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What We're Reading: Another Consideration of the Wildlife Photographer of the Year Winners

By David Schonauer   Tuesday December 1, 2020


Earlier this year we spotlighted the winners of the 2020 Wildlife Photographer of the Year competition. Recently, Ellyn Kail of Feature Shoot took a deeper look at the winners of contest’s photojournalism category, which, as she notes, serves as “an urgent cry for action and highlighting the disastrous consequences of exploiting animals and the natural world.”

The Wildlife Photographer of the Year, produced by the Natural History Museum in London, has never shied away from painful images that highlight our precarious relationship with the natural world, but, Kail notes, this might have been the venerable contest’s most important ever.

“In 2020, the death toll for the novel coronavirus surpassed one million, sparking overdue conversations about the rise in zoonotic diseases and the dangers of global wildlife trade, the exploitation of animals, and the degradation of the natural environment. Wildlife trafficking is now the second biggest threat to species, following habitat destruction,” she writes.

The winner of the contest’s Wildlife Photojournalist Story Award was photographer and wildlife trade consultant Paul Hilton’s image of a young macaque tied to a cage at an animal market in Indonesia (at top).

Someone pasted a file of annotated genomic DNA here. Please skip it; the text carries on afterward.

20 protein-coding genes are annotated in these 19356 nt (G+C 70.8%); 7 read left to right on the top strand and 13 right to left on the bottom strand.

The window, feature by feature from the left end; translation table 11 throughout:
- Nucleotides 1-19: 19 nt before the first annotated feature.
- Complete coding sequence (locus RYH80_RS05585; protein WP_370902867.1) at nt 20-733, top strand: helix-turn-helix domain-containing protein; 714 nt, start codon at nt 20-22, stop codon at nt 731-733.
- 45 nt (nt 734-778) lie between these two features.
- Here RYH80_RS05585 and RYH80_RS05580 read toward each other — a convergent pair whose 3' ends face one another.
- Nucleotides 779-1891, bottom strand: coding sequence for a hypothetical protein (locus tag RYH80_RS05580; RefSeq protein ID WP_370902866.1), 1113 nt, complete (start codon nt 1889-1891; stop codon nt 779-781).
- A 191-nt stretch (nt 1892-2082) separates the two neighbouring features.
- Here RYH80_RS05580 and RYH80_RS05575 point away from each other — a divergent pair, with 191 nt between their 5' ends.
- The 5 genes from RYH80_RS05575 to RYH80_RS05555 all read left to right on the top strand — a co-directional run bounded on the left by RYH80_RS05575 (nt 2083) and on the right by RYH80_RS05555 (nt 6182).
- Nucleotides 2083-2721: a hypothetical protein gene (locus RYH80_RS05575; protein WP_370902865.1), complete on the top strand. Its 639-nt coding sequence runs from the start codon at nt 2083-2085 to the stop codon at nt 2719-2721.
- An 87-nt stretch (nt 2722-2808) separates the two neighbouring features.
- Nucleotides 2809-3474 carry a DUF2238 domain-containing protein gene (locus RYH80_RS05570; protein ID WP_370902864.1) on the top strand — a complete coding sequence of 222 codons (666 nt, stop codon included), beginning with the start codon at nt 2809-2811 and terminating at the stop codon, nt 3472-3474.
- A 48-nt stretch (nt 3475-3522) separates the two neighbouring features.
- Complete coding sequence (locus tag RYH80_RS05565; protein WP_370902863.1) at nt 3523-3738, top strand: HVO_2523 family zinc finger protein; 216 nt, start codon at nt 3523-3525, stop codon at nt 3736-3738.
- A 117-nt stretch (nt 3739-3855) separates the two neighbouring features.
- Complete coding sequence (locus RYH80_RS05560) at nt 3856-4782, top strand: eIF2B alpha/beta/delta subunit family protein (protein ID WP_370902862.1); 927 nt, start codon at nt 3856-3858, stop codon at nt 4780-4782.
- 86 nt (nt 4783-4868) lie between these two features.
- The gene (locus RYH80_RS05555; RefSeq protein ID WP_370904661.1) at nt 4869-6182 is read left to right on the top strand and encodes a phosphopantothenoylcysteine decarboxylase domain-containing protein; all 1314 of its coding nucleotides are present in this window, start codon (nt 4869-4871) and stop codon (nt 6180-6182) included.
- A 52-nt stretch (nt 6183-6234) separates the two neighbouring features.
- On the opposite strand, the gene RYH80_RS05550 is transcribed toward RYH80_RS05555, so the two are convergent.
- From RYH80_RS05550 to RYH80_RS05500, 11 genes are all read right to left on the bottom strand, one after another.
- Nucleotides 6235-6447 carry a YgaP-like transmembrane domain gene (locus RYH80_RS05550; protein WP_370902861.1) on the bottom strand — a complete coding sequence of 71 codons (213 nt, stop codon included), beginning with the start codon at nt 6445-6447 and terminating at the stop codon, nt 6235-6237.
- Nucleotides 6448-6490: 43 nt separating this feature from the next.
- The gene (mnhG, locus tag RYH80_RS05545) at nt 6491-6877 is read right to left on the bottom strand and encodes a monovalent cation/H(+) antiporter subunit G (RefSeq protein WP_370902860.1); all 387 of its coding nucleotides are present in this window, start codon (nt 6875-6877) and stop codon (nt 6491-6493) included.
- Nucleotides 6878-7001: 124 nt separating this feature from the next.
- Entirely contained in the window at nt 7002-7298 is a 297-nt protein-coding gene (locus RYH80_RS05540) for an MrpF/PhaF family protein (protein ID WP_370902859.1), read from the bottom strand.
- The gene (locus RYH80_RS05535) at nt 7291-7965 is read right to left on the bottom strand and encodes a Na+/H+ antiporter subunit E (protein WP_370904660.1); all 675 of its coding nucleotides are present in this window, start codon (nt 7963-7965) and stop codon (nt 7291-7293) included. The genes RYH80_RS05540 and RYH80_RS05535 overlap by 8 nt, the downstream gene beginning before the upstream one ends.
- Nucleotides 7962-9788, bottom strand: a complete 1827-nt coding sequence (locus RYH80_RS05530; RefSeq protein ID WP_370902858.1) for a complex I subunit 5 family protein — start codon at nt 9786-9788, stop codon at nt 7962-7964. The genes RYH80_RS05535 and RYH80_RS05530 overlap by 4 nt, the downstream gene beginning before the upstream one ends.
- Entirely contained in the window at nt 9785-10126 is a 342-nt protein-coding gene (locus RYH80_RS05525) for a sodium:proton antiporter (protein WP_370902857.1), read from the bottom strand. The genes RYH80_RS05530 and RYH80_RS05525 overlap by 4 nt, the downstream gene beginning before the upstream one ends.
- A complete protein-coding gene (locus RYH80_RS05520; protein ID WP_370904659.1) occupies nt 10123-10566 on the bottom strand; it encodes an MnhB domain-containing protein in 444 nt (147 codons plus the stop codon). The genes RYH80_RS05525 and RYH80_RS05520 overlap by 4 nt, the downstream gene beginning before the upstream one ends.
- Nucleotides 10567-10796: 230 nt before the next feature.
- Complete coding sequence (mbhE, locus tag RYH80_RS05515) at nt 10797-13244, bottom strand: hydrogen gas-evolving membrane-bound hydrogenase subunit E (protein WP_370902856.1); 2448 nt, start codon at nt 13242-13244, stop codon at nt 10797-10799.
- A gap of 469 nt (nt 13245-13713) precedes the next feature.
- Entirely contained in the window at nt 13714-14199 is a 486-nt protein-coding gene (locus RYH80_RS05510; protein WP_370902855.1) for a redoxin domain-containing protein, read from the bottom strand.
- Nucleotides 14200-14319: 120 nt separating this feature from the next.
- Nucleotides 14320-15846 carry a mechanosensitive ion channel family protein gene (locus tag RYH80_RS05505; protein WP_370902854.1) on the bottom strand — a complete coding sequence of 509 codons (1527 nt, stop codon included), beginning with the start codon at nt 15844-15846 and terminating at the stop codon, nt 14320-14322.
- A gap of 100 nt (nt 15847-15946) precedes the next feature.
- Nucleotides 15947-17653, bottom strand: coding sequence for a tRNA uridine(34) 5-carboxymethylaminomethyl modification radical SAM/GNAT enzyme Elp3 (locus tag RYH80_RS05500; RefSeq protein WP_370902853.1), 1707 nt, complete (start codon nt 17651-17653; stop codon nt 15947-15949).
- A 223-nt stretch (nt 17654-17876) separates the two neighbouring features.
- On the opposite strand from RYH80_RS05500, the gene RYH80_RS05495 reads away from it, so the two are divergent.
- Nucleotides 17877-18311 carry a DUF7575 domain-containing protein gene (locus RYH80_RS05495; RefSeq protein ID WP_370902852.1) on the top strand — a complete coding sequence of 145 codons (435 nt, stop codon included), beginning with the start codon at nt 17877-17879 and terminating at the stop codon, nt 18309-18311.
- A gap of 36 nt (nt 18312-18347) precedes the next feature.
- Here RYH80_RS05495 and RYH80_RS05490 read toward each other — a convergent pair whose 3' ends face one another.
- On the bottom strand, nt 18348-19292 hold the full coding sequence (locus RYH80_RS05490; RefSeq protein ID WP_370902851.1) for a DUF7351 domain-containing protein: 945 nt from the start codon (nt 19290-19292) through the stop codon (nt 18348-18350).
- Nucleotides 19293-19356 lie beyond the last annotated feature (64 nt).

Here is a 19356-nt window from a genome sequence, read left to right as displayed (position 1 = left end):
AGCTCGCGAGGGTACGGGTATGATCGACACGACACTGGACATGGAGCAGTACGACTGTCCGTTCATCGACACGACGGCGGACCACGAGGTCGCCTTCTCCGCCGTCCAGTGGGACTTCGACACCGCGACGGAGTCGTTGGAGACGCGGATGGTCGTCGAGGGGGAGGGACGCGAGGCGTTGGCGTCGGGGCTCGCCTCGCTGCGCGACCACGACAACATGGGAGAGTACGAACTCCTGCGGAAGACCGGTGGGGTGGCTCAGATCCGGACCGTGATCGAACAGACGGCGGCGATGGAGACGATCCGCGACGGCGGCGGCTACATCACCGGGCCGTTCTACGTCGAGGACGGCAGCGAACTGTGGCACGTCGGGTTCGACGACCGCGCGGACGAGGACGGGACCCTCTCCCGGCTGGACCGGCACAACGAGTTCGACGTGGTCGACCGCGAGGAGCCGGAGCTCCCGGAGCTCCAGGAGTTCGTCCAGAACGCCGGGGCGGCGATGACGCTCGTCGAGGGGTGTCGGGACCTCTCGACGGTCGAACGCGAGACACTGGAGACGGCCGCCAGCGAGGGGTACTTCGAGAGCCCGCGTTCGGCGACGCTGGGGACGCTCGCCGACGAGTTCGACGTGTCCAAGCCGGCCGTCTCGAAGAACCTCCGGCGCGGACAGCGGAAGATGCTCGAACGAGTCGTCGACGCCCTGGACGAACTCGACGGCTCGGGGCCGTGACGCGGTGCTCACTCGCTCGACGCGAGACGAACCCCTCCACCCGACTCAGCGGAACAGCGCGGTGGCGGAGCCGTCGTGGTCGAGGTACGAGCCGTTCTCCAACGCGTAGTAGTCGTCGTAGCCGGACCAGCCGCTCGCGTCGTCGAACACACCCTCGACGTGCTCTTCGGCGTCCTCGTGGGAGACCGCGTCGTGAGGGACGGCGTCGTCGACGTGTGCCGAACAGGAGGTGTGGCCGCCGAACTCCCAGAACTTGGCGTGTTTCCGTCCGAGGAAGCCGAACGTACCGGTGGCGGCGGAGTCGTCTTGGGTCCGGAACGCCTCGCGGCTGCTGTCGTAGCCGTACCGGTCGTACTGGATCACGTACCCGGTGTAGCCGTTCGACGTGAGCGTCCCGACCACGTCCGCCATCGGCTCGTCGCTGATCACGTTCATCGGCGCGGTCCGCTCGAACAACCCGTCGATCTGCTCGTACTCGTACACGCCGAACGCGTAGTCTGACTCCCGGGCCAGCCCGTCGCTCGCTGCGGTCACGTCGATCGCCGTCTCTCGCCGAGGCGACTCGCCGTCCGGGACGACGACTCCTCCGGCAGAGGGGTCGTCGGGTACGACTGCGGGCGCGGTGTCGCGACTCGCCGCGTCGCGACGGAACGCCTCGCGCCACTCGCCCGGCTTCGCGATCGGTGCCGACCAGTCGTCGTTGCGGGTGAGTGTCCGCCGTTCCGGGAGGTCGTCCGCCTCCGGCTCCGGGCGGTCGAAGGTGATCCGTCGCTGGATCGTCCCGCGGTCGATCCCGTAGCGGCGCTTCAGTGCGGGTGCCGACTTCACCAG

“Early this year, after following news of the coronavirus outbreak, and recognizing the connection between the global wildlife trade and future pandemic threats, Hilton shared this photograph along with an urgent question: “When will it end?” Days later, China’s top legislature banned the trade of wildlife for consumption, though exemptions exist for non-food products, including research, fur, and medicinal uses and conservationists warn violations are widespread,” Kail notes.


Kail also spotlights the photojournalism category’s Single Image winner — Kirsten Luce‘s photo of what is believed to be the world’s only circus act with performing polar bears (above). The bears are fitted with metal muzzles and the trainer holds a metal rod. Though controversial, it is not illegal in Russia for these bears to perform, Luce says. The image, notes Kail, was part of a National Geographic story on wildlife tourism and the unseen suffering animals endure as part of attractions around the world.

Our relationship with wildlife takes many forms, and while it is easy to be charmed by images in the popular Comedy Wildlife Photography Awards — whose proceeds go to support conservation causes — it is important to spend time viewing the unflinching photojournalism of the Wildlife Photographer of the Year contest.

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